Sunday, April 22, 2007

Confederate "Heritage" Month, April 22: The Mississippi Plan

Adelbert Ames: a genuine hero of American democracy - his lost cause was real, and worth fighting for

yesterday's post, I referred to the overthrow if the democractically elected Reconstruction governments in the postwar South through force, violence, threats and fraud. This unfortunately successful overthrow was known as the "Mississippi Plan", because that's where it achieved its first clear-cut victory.

Sad to say, the white peoples' narrative of national reconciliation, based to a large extent of the Lost Cause mythology, affected the consciousness of people who really should have known better. John Kennedy in Profiles in Courage (1956) is an unfortunate example of that. One of his profiles was on the rotten white supremacist Lucius Quintus Cincinnatus Lamar (L.Q.C. Lamar for short) who as Mississippi Senator was a key figure in promoting reconciliation between the whites of North and South and the expense of democracy and basic civil rights for African-American citizens.

Lamar's most famous moment in establishing his "moderate" image in the North was his generous eulogy for the Massachusetts Radical Republican Senator Charles Sumner in 1872. The old scamster held forth with stuff like this:

Shall we not, over the honored remains of... this earnest pleader for the exercise of human tenderness and charity, lay aside the concealments which serve only to perpetuate misunderstandings and distrust, and frankly confess that on both sides we most earnestly desire to be one... in feeling and in heart?... Would that the spirit of the illustrious dead whom we lament today could speak from the grave to both parties to this deplorable discord in tones which should reach each and every heart throughout this broad territory: "My countrymen! know one another, and you will love one another!"

Pretty words. But he presented a very different face to the white folks back home. Richard Nelson Current in Those Terrible Carpetbaggers (1988) recounts the following about Ames' testimony to the Senate after he was impeached and removed from office by the Mississippi legislature in 1875, then in the grips of the so-called Redeemers:

His testimony before the Senate committee was secret for the time being, but he got immediate publicity for his opinions when a New York Times correspondent intervewed him in Washington. He told the Times man that the Mississippi Democrats would try to get rid of anyone. Northerner or Southerner, who stood by the Fourteenth and Fifteenth Amendments. They were determined, he said, to control or neutralize the blacks in politics.

Lucius Quintus Cincinnatus Lamar: a genuine villain who conned gullible Yankees with his "moderate" talk while figting for white supremacy and against democracy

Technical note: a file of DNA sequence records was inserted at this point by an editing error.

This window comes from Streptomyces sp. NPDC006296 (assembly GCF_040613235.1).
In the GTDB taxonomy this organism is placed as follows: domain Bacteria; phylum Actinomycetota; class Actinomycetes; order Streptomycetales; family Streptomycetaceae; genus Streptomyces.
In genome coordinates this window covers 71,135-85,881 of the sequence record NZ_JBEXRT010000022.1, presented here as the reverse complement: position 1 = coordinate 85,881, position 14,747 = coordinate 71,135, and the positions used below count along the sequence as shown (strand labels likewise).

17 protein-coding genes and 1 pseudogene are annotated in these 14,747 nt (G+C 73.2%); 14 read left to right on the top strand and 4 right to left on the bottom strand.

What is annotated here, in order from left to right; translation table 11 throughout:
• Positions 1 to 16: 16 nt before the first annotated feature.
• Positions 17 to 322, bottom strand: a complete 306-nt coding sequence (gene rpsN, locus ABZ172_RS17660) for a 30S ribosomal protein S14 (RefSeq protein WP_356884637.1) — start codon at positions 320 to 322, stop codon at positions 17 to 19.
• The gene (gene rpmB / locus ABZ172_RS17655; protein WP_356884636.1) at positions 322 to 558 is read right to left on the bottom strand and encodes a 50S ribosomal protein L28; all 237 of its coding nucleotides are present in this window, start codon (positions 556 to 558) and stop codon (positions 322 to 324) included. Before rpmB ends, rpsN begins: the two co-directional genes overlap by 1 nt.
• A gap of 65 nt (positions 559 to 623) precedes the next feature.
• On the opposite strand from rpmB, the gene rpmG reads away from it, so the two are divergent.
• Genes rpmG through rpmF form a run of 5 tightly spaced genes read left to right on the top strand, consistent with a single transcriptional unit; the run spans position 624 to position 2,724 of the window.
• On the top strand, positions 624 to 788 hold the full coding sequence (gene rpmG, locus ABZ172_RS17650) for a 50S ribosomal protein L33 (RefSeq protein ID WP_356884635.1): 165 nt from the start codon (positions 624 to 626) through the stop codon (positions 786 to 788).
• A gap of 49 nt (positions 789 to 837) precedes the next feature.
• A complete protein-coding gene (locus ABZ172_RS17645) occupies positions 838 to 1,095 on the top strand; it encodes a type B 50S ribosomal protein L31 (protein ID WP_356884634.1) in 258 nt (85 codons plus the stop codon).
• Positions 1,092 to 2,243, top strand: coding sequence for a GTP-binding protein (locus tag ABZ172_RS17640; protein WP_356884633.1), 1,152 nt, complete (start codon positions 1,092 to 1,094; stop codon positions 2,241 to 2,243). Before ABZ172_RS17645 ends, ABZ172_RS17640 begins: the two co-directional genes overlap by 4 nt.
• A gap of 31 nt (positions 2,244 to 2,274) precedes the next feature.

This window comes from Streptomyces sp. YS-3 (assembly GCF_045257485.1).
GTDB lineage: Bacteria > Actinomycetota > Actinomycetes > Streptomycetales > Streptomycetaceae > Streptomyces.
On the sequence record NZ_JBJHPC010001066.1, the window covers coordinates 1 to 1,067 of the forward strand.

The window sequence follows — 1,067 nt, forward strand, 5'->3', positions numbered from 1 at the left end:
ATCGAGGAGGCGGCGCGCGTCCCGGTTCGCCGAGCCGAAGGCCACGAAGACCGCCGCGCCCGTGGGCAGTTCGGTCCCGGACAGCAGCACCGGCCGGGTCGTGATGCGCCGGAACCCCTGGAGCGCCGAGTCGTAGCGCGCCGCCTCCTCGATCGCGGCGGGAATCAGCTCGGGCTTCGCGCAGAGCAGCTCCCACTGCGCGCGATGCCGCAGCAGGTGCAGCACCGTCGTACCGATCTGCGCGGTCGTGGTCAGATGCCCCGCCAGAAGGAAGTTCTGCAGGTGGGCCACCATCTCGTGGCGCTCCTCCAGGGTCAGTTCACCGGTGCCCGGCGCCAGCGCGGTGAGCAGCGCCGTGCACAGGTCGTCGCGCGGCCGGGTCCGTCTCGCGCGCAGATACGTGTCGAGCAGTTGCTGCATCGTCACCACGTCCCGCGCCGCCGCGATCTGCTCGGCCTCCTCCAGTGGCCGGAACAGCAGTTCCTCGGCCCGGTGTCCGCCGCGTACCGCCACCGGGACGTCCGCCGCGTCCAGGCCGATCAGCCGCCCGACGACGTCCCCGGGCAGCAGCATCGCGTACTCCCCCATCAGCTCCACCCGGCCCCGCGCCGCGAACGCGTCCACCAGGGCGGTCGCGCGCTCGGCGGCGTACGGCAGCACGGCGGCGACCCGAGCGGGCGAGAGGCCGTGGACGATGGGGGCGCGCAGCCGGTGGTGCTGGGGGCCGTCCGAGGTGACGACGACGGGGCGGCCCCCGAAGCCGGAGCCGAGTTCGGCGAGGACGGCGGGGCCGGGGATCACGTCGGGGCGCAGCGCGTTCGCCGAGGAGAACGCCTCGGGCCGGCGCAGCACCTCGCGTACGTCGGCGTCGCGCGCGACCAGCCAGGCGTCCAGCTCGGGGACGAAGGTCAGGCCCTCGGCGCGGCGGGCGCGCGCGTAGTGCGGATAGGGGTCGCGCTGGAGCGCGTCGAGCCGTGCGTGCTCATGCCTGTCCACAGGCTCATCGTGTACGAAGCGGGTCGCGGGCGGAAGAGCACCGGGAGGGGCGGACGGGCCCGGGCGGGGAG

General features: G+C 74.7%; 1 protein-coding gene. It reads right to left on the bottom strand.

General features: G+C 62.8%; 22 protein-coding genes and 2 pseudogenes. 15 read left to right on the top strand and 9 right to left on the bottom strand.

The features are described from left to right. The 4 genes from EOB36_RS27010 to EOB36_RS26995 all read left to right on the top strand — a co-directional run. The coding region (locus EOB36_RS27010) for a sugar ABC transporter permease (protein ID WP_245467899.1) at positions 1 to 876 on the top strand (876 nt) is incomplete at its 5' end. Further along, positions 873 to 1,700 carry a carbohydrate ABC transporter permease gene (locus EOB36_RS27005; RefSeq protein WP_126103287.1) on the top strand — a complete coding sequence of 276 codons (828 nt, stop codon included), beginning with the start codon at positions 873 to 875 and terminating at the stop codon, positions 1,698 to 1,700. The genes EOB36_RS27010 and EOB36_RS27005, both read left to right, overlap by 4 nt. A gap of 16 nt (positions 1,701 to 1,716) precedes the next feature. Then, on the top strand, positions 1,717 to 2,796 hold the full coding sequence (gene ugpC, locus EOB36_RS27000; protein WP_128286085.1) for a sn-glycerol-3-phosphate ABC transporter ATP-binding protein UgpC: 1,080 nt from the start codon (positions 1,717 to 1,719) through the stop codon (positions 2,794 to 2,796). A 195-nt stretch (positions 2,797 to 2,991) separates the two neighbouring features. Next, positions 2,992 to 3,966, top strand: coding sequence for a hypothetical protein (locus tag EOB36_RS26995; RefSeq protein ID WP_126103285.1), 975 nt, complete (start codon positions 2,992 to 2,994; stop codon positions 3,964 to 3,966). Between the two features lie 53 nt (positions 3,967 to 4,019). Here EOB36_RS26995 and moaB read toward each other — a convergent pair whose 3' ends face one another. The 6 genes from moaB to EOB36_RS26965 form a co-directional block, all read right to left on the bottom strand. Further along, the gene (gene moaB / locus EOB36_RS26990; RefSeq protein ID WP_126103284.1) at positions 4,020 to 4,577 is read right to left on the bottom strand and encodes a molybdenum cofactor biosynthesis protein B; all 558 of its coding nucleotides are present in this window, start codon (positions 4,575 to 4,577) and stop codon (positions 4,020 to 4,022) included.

"Does not Lamar oppose this policy?" the reporter asked incredulously. Lamar, now [former Mississippi Senator] Alcorn's successor in the Senate, enjoyed throughout the North a reputation as the foremost Southern advocate of reconciliation between the sections and between the races. He was remembered for the eloquence of his eulogy of Charles Sumner after Sumner's death. "No; Lamar makes very different speeches in Mississippi from those he delivers for the Northern market," Ames replied to the newsman's query. "He made the most vituperative speeches during the last campaign, and he owes his election as United States Senator to that fact. He explained away his eulogy to Sumner as being a political necessity — to give the South a hearing in the North." (my emphasis)

I wouldn't want to leave the impression at all that a peaceful impeachment proceeding was all that was involved. Here is Kenneth Stammp's summary from The Era of Reconstruction, 1865-1877 (1965):

But the [official] end of the [Ku Klux] Klan [around 1872] was not the end of organized violence, for violence was a basic part of the crusade against the radicals [i.e., defenders of democracy, Radical Republicans] in every southern state. The Klan had done this rugged work in Virginia, North Carolina, Tennessee, and Georgia, where the conservatives had regained control between 1869 and 1871; but similar groups arose in the seven remaining southern states. The pattern of violence that conservatives developed in Mississippi, generally known as the Mississippi Plan, sometimes as the "shotgun policy," was typical. In the state election of 1875, Mississippi Democrats simply resolved to use as much force as was necessary in order to win. During the campaign a local newspaper announced this purpose with complete candor: "All other means having been exhausted to abate the horrible condition of things, the thieves and robbers, and scoundrels, white and black, deserve death and ought to be killed. ... [They] ought to be compelled to leave the state or abide the consequences. ... Carry the election peaceably if we can, forcibly if we must." According to another editor: "The present contest is rather a revolution than a political campaign - it is the rebellion, if you see fit to apply that term, of a down-trodden people [i.e., whites] against an absolutism imposed by their own hirelings ..."

To implement the Mississippi Plan local Democratic clubs organized themselves into irregular militia companies and armed themselves with rifles. They drilled and paraded through the areas of heavy Negro population; they enrolled Negro leaders in so-called "dead-books"; they dispersed Republican meetings; they forced Negroes at rifle point to listen to Democratic speakers; they deliberately provoked riots in which hundreds of Negroes were killed; and they posted armed pickets at registration places to prevent Negroes from registering. Before long, in many Mississippi counties, the Republicans simply abandoned any attempt to hold political meetings.

Ames tried to raise a biracial militia to defend the elected government against the Redeemers. But without adequate military assistance from the federal government, which was not forthcoming, he was unsucessful indoing so. After the Redeemers violent tactics had clearly prevailed, Ames resigned the governorship and left the state. The state legislature had made a deal with him to drop the phony impeachment action if he resigned, but with the Redeemers brand of "Southern honor" they went ahead with the impeachment action even after he resigned.